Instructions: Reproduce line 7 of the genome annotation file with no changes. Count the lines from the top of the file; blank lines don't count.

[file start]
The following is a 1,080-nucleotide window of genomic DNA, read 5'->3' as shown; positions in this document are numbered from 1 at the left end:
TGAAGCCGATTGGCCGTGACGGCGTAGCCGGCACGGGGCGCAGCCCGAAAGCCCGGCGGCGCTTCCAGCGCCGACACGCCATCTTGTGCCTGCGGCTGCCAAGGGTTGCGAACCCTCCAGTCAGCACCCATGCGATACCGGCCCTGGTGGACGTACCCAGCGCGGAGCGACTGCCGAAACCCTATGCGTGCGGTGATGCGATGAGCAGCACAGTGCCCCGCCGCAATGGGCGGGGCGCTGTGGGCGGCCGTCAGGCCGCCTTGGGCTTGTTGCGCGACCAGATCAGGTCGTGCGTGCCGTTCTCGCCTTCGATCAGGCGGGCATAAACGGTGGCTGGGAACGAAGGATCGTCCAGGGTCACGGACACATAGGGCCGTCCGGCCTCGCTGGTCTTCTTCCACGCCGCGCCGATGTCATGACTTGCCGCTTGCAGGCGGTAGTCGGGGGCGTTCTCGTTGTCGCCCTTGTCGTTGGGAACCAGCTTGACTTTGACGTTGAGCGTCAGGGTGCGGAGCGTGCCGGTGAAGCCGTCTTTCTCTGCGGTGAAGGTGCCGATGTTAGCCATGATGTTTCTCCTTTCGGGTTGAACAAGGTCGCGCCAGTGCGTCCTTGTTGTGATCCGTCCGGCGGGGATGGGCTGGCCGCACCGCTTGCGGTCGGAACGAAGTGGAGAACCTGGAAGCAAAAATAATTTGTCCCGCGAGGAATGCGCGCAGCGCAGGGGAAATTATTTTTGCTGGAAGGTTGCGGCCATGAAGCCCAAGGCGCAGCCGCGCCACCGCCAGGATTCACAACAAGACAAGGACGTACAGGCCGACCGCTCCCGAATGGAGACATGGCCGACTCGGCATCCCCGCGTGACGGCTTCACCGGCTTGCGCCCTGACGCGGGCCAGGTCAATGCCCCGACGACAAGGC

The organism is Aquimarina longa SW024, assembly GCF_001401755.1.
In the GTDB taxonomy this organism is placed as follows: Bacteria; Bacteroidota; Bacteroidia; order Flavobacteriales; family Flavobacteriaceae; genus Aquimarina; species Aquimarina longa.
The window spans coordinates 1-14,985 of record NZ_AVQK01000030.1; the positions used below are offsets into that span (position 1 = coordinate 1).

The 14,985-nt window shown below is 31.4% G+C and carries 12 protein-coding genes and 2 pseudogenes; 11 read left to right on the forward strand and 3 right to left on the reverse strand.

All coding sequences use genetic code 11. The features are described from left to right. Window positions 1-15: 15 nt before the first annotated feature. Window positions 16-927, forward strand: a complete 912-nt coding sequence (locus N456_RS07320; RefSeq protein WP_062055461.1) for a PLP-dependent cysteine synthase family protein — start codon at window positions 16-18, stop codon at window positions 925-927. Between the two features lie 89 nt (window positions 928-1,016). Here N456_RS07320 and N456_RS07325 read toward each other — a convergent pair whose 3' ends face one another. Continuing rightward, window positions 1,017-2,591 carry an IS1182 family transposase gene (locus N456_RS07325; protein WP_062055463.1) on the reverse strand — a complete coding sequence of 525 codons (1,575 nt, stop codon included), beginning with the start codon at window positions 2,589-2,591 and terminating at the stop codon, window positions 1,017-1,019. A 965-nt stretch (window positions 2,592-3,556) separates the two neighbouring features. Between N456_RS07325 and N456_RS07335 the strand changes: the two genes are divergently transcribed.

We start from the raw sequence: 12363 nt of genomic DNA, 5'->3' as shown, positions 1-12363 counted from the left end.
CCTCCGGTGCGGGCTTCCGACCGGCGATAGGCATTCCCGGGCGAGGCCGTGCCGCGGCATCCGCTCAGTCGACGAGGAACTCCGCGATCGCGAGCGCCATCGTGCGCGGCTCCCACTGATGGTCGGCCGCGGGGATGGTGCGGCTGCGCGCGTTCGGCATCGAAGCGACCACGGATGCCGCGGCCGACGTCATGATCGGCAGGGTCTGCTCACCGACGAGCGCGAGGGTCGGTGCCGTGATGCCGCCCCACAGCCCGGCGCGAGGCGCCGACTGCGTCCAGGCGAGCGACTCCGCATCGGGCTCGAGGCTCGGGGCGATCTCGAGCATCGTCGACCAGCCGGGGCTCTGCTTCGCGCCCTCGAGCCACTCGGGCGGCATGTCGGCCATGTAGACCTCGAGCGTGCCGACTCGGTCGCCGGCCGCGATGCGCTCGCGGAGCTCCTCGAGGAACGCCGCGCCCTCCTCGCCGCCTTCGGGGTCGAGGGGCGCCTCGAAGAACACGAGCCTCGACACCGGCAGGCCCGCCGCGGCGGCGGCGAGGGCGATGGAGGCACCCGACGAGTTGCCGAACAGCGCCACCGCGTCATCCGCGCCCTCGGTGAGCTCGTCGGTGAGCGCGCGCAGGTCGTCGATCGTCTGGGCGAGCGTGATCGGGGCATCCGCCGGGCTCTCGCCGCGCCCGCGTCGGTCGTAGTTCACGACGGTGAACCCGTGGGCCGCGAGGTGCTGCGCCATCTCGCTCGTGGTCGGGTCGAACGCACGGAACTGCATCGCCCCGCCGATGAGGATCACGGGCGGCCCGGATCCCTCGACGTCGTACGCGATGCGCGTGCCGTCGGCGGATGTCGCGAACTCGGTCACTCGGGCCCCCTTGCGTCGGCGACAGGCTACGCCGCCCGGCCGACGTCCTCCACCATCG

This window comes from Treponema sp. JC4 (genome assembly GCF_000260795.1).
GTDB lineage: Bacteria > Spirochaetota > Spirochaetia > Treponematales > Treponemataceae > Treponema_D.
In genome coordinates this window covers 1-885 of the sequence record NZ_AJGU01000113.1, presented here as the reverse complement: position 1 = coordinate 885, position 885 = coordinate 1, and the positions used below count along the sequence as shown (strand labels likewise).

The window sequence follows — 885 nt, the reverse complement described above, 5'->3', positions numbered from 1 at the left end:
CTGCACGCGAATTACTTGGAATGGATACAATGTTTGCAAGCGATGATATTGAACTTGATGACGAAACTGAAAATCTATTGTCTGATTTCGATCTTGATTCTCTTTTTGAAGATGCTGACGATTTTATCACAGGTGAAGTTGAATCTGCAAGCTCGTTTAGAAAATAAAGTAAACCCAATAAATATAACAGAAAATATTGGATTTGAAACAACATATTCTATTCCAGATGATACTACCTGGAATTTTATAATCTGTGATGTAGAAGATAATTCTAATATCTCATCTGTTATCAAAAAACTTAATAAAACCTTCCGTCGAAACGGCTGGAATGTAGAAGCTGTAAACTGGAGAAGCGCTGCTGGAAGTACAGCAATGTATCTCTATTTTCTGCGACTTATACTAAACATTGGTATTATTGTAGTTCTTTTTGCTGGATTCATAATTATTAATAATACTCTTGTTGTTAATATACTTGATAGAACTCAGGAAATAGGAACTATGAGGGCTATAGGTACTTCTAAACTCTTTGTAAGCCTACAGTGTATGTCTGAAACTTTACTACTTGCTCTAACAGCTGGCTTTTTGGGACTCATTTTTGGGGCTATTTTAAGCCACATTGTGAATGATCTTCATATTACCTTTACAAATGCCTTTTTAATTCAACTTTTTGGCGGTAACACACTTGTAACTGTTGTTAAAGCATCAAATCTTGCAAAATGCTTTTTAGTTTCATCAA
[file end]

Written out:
All coding sequences use genetic code 11. The features are described from left to right. Window positions 1-15: 15 nt before the first annotated feature. Window positions 16-927, forward strand: a complete 912-nt coding sequence (locus N456_RS07320; RefSeq protein WP_062055461.1) for a PLP-dependent cysteine synthase family protein — start codon at window positions 16-18, stop codon at window positions 925-927. Between the two features lie 89 nt (window positions 928-1,016). Here N456_RS07320 and N456_RS07325 read toward each other — a convergent pair whose 3' ends face one another. Continuing rightward, window positions 1,017-2,591 carry an IS1182 family transposase gene (locus N456_RS07325; protein WP_062055463.1) on the reverse strand — a complete coding sequence of 525 codons (1,575 nt, stop codon included), beginning with the start codon at window positions 2,589-2,591 and terminating at the stop codon, window positions 1,017-1,019. A 965-nt stretch (window positions 2,592-3,556) separates the two neighbouring features. Between N456_RS07325 and N456_RS07335 the strand changes: the two genes are divergently transcribed.